thirteen

[ thur-teen ]
/ ˈθɜrˈtin /
|

noun

a cardinal number, 10 plus 3.
a symbol for this number, as 13 or XIII.
a set of this many persons or things.

adjective

amounting to 13 in number.

Nearby words

  1. thirlage,
  2. thirlmere,
  3. thirst,
  4. thirst trap,
  5. thirsty,
  6. thirteen colonies,
  7. thirteen-lined ground squirrel,
  8. thirteenth,
  9. thirteenth amendment,
  10. thirteenth chord

Origin of thirteen

before 900; late Middle English thirttene, variant of Middle English thrittene, Old English thrēotēne; cognate with Dutch dertien, German dreizehn, Old Norse threttān. See three, -teen

Dictionary.com Unabridged Based on the Random House Unabridged Dictionary, © Random House, Inc. 2019

Examples from the Web for thirteen


British Dictionary definitions for thirteen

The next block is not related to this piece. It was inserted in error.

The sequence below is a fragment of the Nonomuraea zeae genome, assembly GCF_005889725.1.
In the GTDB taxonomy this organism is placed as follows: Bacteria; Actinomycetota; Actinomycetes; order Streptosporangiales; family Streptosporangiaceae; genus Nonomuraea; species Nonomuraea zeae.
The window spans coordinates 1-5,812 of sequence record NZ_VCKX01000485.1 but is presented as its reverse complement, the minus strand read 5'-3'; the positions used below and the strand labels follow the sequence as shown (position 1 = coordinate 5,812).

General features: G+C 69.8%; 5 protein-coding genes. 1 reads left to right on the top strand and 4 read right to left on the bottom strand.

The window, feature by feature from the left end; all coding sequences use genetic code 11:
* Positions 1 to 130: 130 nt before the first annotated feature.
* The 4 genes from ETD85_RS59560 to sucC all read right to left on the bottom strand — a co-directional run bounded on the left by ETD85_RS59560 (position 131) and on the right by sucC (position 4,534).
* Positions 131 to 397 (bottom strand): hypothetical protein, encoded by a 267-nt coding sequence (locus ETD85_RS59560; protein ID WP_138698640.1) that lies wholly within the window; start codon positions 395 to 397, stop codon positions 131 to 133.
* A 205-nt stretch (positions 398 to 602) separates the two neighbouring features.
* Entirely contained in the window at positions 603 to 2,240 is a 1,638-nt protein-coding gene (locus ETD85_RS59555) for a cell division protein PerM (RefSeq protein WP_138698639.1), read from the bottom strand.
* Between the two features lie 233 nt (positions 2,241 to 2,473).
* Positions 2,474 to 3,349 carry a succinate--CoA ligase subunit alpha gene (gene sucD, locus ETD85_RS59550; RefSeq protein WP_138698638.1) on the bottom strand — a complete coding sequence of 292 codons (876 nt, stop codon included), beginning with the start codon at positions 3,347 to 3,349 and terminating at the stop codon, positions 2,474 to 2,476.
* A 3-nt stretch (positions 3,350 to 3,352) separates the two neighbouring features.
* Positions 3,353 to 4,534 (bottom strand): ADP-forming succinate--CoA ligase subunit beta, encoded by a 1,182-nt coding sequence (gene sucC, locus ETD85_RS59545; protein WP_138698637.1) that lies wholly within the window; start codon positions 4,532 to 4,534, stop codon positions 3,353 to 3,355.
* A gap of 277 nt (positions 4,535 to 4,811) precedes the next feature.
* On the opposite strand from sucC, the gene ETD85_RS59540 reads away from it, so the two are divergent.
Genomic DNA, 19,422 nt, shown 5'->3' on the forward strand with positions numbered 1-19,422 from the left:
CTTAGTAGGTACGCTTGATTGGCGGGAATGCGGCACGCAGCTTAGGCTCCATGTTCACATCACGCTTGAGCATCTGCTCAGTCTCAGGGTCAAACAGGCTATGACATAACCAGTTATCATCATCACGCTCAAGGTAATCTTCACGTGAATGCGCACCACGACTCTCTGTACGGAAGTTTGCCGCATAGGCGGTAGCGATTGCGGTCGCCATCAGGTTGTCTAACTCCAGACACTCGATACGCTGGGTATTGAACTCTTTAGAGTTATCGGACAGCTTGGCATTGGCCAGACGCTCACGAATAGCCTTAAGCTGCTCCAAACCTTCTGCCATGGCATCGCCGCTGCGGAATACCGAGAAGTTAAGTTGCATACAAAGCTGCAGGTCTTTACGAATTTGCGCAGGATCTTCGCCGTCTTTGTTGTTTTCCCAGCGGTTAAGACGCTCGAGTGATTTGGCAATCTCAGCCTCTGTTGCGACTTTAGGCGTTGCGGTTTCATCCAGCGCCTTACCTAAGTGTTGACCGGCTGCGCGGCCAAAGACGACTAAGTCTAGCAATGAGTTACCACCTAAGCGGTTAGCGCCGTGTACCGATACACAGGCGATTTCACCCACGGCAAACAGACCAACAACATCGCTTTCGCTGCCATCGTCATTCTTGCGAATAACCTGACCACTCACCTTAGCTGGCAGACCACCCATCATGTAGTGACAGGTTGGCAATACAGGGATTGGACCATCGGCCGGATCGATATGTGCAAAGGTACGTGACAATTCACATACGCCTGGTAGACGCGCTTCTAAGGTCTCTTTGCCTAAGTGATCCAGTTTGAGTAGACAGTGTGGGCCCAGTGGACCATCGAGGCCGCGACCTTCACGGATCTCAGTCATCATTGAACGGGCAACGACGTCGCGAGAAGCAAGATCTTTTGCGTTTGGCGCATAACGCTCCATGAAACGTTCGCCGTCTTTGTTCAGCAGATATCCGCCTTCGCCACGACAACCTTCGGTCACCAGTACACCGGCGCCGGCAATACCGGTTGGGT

thirteen

/ (ˈθɜːˈtiːn) /

noun

the cardinal number that is the sum of ten and three and is a prime numberSee also number (def. 1)
a numeral, 13, XIII, etc, representing this number
the amount or quantity that is three more than ten; baker's dozen
something represented by, representing, or consisting of 13 units

determiner

  1. amounting to thirteenthirteen buses
  2. (as pronoun)thirteen of them fell

Word Origin for thirteen

Old English threotēne; see three, -teen

Collins English Dictionary - Complete & Unabridged 2012 Digital Edition © William Collins Sons & Co. Ltd. 1979, 1986 © HarperCollins Publishers 1998, 2000, 2003, 2005, 2006, 2007, 2009, 2012

Word Origin and History for thirteen

thirteen

n.

early 15c., metathesis of Old English þreotene (Mercian), þreotiene (West Saxon), from þreo "three" (see three) + -tene (see -teen). Cf. Old Frisian thretten, Dutch dertien, German dreizehn.

Not an unlucky number in medieval England, but associated rather with the customary "extra item" (e.g. baker's dozen). Superstitions began with association with the Last Supper, and the unluckiness of 13 sitting down together to dine (attested from 1690s). Most of the modern superstitions (buildings with floor "12-A," etc.) have developed since 1890.

Online Etymology Dictionary, © 2010 Douglas Harper